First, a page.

Regiment de Meuron

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Régiment de Meuron
Active 1781-1816
Allegiance  Dutch Republic (1781-1795)
 Kingdom of Great Britain (1795-1800)
 United Kingdom (1801-16)
Branch Army
Type Infantry, mercenary
Patron Charles-Daniel de Meuron
Engagements Siege of Seringapatam (1799)
Régiment suisse de Meuron

The Regiment de Meuron was a regiment of infantry originally raised in Switzerland in 1781 for service with the Dutch East India Company (VOC). At the time Swiss mercenaries were extensively employed by the French, Spanish, Dutch and other armies. The regiment was named for its commander, Colonel Charles-Daniel de Meuron, who was born in Neuchâtel in 1738.

The regiment served the VOC in Dutch Ceylon and Cape Town. In 1795, while the regiment was stationed on Ceylon, revolutionary French forces invaded the Netherlands, overthrew the Dutch Republic and replaced it with the Batavian Republic. As a result the regiment's pay by the VOC fell into abeyance. Later that year the Kew Letters were issued by the deposed stadtholder, William V, Prince of Orange, ordering the surviving Dutch colonies to surrender themselves to the British for safe keeping. The governor of Ceylon did not immediately do so, while he sought clarification of the situation in the Netherlands. A delegation of Swiss soldiers and officers approached Count de Meuron, who retained the status of regimental proprietor, to discuss the missing pay and the political situation. They agreed to hand over control of the regiment to the British, on the condition that they would not fight against their former Dutch employers. However the defection of the Swiss greatly reduced the strength of the Dutch forces in Ceylon and they provided fortification details to the British. The regiment formally entered British service, with the understanding that the British would enrol them at the same rate as regular British soldiers and give them the back pay owed by the VOC. The British subsequently took over control of the colony as British Ceylon.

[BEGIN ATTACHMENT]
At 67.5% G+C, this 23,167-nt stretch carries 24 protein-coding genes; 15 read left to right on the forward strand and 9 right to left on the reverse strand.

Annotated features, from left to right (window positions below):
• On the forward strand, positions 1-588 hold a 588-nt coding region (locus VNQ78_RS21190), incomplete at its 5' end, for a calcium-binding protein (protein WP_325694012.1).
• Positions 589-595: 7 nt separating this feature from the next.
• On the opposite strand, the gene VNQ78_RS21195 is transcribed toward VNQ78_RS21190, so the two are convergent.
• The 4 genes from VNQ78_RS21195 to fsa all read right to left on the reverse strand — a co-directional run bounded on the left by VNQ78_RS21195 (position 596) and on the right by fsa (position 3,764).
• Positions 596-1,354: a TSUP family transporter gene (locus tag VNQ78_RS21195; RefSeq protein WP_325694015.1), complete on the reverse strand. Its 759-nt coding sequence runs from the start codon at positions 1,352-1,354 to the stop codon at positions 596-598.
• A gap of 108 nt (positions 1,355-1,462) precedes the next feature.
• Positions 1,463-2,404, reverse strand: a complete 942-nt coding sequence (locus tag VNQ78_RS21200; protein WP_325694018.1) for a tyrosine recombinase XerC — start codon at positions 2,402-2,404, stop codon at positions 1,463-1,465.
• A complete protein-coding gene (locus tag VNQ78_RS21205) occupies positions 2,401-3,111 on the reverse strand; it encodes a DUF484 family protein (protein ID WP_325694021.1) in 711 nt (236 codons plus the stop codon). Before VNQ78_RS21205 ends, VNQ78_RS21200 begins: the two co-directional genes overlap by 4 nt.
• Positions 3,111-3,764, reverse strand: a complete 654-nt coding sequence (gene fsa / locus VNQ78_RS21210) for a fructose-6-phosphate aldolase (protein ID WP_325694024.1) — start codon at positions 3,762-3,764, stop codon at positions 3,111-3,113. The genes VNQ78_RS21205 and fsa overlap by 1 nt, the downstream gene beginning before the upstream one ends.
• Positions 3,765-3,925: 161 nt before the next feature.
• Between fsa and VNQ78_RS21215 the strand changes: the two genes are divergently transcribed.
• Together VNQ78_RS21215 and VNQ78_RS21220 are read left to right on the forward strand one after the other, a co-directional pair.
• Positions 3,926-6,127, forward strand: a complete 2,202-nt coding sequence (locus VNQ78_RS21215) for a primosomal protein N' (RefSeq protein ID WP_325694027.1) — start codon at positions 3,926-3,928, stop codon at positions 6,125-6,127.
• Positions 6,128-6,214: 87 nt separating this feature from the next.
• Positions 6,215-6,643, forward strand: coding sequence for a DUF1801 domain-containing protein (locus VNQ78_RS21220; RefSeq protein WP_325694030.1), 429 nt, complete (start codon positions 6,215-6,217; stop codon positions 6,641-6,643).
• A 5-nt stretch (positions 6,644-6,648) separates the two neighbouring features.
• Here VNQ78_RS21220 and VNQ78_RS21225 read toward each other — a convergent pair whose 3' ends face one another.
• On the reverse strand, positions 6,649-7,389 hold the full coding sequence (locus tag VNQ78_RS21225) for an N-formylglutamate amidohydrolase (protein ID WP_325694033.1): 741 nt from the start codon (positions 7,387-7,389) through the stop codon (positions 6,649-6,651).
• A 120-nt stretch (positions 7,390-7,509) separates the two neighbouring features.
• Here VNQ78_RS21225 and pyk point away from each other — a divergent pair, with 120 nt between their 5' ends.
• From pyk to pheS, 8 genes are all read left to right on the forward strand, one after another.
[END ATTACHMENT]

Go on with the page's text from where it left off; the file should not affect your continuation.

The Meuron Regiment subsequently served in the Fourth Anglo-Mysore War of 1799, the Mediterranean and Peninsula Campaigns of the Napoleonic Wars 1806 to 1812. During the latter campaign difficulties in obtaining replacements from Switzerland led to numbers being made up by enlisting some Spanish and Portuguese recruits. The regiment was finally posted to Canada to serve in the War of 1812 and the Red River Colony. Rue des Meurons in the Winnipeg suburb of Saint Boniface is named after the regiment.

In 1816 the Meuron Regiment, together with other Swiss units in British service, was disbanded.[1]

Garrison Cemetery, Seringapatam[edit]

The Garrison Cemetery is located in Seringapatam, India, on the banks of the river Cauvery, about 300m from the Bangalore Mysore Highway. It has about 307 graves of the European officers killed in the final assault on Tippu Sultan in 1799, and their family members. Among the graves, there are 80 graves of the officers of the Swiss ‘de Meuron Regiment’, and the rest of the graves are their family members.[2][3]

External links[edit]

References[edit]

  1. ^ Major R. M. Barnes, page 84 "Military Uniforms of Britain & the Empire", Sphere Books London, 1972
  2. ^ Kumar, M T Shiva (9 March 2013). "There is life at the cemetery" (Bangalore). The Hindu. Retrieved 3 February 2015. 
  3. ^ "Garrison Cemetery". Mysore. Retrieved 3 February 2015.